Thirty years ago, The Little Death introduced Henry Rios, a gay, Latino criminal defense lawyer who became the central figure in a celebrated seven novel series. In a brilliant reimagination of The Little Death, Lay Your Sleeping Head retains all the complexity and elegance of the plot of the original novel but deepens the themes of personal alienation and erotic obsession that both honored the traditions of the American crime novel and turned them on their head. Henry Rios, a gifted and humane lawyer driven to drink by professional failure and personal demons, meets a charming junky struggling to stay clean. He tells Rios an improbable tale of long-ago murders in his wealthy family. Rios is skeptical, but the erotic spark between them ignites an obsessive affair that ends only when the man’s body is discovered with a needle in his arm on the campus of a great California university. Rios refuses to believe his lover’s death was an accidental overdose. His hunt for the killer takes him down San Francisco’s mean streets and into Nob Hill mansions where he uncovers the secrets behind a legendary California fortune and the reason the man he loved had to die.
Hugh was staying in a nineteenth century cottage on a sketchy street deep in Hayes Valley. Late Victorian, Queen Anne’s style; wide wooden plank porch and intricate and extraneous wooden carvings and lattices, all of them in an advanced state of decay. I knew all this because I’d tricked a few times with a guy in the city who restored Victorians and whose idea of pillow talk was pulling out a pile of blue prints and showing me the differences between Gothic Revival and Eastlake and Italianate and Richardsonian Romanesque – Queen Anne was somewhere in there. I was standing at the uncurtained window watching the fog lurk in the street and half-listening for the howl of the Hound of the Baskervilles; this kind of wet, cold, spooky summer night was everything I disliked about the city.
Hugh was in bed, sleeping it off. The rusting pipes gurgled as they digested the bucket of his puke I’d poured down the toilet. At the ER he swore that evening was the first time he’d used in six months, as if that was supposed to make me feel better. The fact he’d been clean that long meant his usual fix could have been lethal. Fortunately for Hugh, the guy who’d wandered into his cubicle at Liberty Baths and found him passed out with his lips turning blue was a doctor. Otherwise, he’d be dead.
“You little fuck,” I said softly but what I felt more than anger, more than anxiety, was sadness and confusion. This thing happening between us is what Hugh had called it. Me, I hadn’t called it anything, even to myself, but there was something if not “a marriage of true minds” – what did Shakespeare mean by that anyway? – then at least a recognition. Yes, that was a good way to think about it; a recognition. But what did we recognize in each other? I was an out-of-work, maybe washed up lawyer, with too much time on his hands and too many unanswerable questions on his mind and Hugh was – well, what he call himself – a wastrel? Old fashioned word. Here was another: a remittance man paid to stay away from his family who had wandered home where no one was waiting for him. Maybe all we had recognized was that we were each superfluous. Or was it loneliness? Isolation? Horniness?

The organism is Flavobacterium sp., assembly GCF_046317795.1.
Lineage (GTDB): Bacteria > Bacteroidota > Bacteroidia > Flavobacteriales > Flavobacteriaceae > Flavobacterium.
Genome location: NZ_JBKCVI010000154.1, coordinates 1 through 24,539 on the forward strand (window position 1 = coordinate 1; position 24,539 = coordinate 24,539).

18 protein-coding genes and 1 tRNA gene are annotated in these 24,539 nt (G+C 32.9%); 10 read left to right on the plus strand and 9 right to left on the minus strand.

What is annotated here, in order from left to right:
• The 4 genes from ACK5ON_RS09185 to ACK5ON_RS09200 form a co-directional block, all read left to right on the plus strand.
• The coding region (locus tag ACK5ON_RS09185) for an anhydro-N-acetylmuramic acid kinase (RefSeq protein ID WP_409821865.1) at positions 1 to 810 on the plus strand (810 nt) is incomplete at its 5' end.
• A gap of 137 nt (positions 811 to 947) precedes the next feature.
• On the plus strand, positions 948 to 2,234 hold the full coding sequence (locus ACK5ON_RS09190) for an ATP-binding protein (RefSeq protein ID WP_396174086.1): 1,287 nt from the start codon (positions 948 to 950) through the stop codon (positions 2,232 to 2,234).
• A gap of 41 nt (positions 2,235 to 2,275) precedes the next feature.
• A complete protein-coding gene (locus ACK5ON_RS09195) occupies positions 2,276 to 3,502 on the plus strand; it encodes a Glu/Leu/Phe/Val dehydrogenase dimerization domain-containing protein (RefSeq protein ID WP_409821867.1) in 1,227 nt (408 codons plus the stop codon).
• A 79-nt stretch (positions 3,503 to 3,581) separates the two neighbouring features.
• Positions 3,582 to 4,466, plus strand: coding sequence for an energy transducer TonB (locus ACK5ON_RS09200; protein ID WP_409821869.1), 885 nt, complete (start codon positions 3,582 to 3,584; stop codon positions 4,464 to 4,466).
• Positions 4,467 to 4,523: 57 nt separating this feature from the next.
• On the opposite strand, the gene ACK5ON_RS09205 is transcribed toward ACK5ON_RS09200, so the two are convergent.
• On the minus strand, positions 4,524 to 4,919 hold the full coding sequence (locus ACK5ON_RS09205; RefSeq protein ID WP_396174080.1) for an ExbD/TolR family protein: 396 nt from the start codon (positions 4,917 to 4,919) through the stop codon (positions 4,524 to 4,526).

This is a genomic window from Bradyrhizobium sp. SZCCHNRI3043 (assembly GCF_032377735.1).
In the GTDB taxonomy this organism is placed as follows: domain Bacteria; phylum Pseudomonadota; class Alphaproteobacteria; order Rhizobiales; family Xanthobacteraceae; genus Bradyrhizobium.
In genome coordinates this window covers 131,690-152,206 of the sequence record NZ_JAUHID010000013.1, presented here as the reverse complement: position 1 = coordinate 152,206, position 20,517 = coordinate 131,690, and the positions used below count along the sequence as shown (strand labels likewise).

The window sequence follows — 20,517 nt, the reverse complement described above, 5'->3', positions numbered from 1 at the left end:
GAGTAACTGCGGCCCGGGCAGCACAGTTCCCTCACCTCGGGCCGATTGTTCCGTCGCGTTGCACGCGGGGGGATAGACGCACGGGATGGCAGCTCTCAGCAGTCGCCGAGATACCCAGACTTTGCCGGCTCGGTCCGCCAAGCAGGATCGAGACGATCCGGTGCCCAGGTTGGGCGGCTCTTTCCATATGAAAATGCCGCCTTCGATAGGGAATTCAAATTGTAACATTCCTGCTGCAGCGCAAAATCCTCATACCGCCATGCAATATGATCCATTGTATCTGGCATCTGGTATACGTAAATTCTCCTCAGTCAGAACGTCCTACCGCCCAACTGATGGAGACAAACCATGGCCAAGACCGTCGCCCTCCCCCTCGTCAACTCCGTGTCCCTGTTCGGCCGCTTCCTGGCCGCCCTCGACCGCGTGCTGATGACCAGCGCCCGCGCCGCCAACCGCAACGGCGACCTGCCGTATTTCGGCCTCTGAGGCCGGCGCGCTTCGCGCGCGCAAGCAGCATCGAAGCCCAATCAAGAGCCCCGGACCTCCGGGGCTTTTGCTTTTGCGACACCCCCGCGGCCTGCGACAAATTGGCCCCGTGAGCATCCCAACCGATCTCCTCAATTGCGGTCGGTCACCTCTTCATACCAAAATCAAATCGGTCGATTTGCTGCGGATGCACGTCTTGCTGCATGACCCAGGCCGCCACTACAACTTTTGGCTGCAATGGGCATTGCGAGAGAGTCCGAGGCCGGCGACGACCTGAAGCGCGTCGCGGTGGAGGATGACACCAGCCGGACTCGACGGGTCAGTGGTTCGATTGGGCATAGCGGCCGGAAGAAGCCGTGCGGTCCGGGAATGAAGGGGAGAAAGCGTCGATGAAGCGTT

I turned away from the window. In the kitchen I poured myself a glass of brandy. The slow, smooth burn of expensive alcohol on my tongue – add to my list, and he drinks too much – failed to quiet the damning self-assessment rattling around in my head. Back into the living room I took stock of the odds and ends of furniture, couch, chair, a coffee table, a couple of floor lamps. Not nearly enough to furnish the big, oddly-shaped space, just enough to suggest transience. The walls were covered with a muted but quite ugly floral wallpaper, curling at the edges, where dark squares and circles and rectangles indicated where pictures had once been hung and furniture pushed against the wall. The varnish had worn away on much of the wooden floor and the exposed wood was splintering.
This was home? Hell if I lived here, maybe I’d take drugs, too. I wandered over to a built in bookshelf that held a couple of dozen books. Old, worn-out paperbacks, Tolkien, Herman Hesse, Howl — a college sophomore’s library. The Joy of Gay Sex looked to be the newest addition. Next to it, oddly, was a worn-out copy of The Little Prince, the pages almost in tatters. A solitary, skinny volume lay face down on the bottom shelf. I reached for it, and turned it over: Whirligig: Selected Poems by Katherine Paris. Hugh’s mother? I scanned the table of contents and turned to a poem called “The Lost Child:”
When they cleaned you and gave you to me,
long legs and fingers, red glow
rising from creased flesh,
eyes already awake, gaze steady,
I shook for three days
in my knot of hospital sheets.
Tears came later—cries, fears, fierce holding.
The ways you’d shake me off.
Your well of rage. Over and over
you bloomed in your separate knowledge.
“Is that my mother’s book?”